This year, I decided to dig a little deeper into the story and dedicate my annual R&J post to the literary devices that uphold it. So on that note, here are five major themes and motifs in Shakespeare’s Romeo & Juliet. Enjoy!

1) The Power of Love

But my true love is grown to such excess / I cannot sum up sum of half my wealth. – Juliet Capulet (2.6.33–34)

This one is kind of a given, but it’s such a prominent theme in Romeo & Juliet that it forever warrants a place at the top of the list. Though debates reign about the extent of the roles of fate, hatred, and violence in the play, it’s obvious that love is by far the most powerful force in this story. It brings the young lovers together, motivates them to risk everything to be together, and drives them to their tragic end. So let’s explore how powerful love really is in Romeo & Juliet, shall we?

“Then have my lips the sin that they have took.” (1.5.110)
Romeo and Juliet share their first kiss (Romeo + Juliet, 1996)

To start, it’s important to define the type of love that dominates the play. There’s no question that the love in Romeo & Juliet is romantic, but what often gets overlooked is the fact that it’s also amoral. While other poets before him romanticized love as a beautiful and pure emotion, Shakespeare was more interested in portraying it as an intense and violent force that drives people into chaos and overpowers all other priorities, including life itself.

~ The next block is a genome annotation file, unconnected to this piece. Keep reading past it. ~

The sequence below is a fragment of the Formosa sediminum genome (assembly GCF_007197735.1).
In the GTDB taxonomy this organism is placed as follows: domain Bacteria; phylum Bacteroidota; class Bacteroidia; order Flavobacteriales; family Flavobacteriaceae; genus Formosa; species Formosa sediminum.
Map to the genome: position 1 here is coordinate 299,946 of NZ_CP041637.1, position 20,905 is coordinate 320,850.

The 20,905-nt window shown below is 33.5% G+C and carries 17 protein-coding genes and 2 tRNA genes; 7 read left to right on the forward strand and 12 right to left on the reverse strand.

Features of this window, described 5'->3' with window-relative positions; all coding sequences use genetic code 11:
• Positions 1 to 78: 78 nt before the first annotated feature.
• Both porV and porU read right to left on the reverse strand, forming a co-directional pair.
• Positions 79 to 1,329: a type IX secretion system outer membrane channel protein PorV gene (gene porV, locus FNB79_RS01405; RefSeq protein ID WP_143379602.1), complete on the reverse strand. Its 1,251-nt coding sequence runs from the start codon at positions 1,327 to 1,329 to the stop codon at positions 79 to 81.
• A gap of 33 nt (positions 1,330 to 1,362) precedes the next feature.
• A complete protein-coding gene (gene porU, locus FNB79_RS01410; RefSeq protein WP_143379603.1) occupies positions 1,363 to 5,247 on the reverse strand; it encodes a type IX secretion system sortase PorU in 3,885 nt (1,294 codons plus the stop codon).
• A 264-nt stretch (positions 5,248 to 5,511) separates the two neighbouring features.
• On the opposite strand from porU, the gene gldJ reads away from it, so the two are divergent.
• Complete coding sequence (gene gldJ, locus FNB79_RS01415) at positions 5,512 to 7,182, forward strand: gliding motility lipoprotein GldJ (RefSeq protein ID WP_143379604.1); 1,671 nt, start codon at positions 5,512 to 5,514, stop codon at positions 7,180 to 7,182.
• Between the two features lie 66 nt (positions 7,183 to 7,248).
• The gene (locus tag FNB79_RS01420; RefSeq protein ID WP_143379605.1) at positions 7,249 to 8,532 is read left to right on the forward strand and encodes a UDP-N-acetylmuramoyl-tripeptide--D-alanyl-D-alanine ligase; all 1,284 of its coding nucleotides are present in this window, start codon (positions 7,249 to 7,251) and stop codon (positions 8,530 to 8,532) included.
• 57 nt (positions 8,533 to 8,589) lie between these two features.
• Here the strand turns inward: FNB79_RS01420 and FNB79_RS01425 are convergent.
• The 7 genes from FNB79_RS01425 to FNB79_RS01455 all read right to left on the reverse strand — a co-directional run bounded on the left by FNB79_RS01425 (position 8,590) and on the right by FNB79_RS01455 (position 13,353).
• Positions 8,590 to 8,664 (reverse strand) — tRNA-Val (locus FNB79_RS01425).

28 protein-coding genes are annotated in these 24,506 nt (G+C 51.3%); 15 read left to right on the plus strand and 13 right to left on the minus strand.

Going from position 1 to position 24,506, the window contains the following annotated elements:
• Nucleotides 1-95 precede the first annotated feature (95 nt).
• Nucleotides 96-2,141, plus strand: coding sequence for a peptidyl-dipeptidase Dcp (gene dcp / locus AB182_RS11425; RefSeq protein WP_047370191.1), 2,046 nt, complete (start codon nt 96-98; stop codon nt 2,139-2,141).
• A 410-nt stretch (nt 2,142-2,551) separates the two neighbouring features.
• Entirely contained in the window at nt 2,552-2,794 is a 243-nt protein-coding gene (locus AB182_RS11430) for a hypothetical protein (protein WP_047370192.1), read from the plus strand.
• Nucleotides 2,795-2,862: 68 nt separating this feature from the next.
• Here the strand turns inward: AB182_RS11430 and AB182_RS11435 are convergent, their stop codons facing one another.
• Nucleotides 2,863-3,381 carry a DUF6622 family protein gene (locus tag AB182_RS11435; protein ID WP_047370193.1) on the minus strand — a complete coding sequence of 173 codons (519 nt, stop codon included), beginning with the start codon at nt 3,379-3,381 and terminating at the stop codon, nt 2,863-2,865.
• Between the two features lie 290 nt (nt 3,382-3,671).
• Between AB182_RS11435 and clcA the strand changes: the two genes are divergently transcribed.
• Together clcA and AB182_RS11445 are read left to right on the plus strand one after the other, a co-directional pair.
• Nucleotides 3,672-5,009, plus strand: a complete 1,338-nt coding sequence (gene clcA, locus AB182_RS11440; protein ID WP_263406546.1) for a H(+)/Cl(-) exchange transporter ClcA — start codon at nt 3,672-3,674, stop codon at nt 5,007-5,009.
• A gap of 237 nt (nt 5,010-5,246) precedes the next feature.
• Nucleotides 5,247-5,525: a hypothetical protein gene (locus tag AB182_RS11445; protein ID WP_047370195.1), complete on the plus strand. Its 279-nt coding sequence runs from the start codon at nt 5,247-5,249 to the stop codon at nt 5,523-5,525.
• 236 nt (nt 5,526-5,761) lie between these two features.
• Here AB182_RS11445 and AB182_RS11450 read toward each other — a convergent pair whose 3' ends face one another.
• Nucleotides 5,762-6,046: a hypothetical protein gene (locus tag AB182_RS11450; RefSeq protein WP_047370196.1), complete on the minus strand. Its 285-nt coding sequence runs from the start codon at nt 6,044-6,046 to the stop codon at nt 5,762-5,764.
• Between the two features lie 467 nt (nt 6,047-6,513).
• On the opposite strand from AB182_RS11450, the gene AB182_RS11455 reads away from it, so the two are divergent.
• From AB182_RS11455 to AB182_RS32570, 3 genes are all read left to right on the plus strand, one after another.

“You kiss by th’ book.” (1.5.112)
Romeo and Juliet find a moment of privacy at the Capulet Ball (Romeo & Juliet, 2013)

The greatest evidence of love’s intensity in Romeo & Juliet is the wide variety of descriptions and metaphors it receives throughout the play. In the sonnet that makes up Romeo and Juliet’s first conversation, love is described in religious terms, while in the prologue of Act II, the feeling is equated to magic. Its dangers are also mentioned by other characters: Friar Laurence warns Romeo about the fickleness of young love, while Mercutio’s Queen Mab speech outright criticizes the delusions of lovers’ dreams. Juliet even loves Romeo so much that she hardly has enough words to express her feelings all at once. Every character in the play seems to have an opinion on love, yet not one of them manages to describe it completely. It seems love, at least according to Shakespeare, is so powerful that it can’t be contained in any one definition.